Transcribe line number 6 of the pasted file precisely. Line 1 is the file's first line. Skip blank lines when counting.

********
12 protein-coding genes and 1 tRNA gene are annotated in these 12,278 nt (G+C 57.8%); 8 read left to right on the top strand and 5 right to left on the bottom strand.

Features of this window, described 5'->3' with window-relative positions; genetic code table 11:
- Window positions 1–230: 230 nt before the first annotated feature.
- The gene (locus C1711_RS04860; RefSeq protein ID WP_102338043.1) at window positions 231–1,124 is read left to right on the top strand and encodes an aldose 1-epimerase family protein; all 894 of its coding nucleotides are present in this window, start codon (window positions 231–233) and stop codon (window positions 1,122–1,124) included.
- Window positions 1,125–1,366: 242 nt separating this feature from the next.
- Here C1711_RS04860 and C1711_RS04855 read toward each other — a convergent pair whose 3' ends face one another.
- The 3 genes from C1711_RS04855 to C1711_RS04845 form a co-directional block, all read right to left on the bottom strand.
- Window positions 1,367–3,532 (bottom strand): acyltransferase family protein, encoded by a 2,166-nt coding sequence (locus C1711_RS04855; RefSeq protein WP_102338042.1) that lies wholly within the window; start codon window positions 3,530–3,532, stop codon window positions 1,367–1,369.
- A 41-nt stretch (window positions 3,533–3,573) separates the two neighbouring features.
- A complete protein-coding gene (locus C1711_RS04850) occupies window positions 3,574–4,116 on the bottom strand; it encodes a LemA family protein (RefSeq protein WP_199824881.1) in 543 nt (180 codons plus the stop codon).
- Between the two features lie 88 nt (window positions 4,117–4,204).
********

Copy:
- Here C1711_RS04860 and C1711_RS04855 read toward each other — a convergent pair whose 3' ends face one another.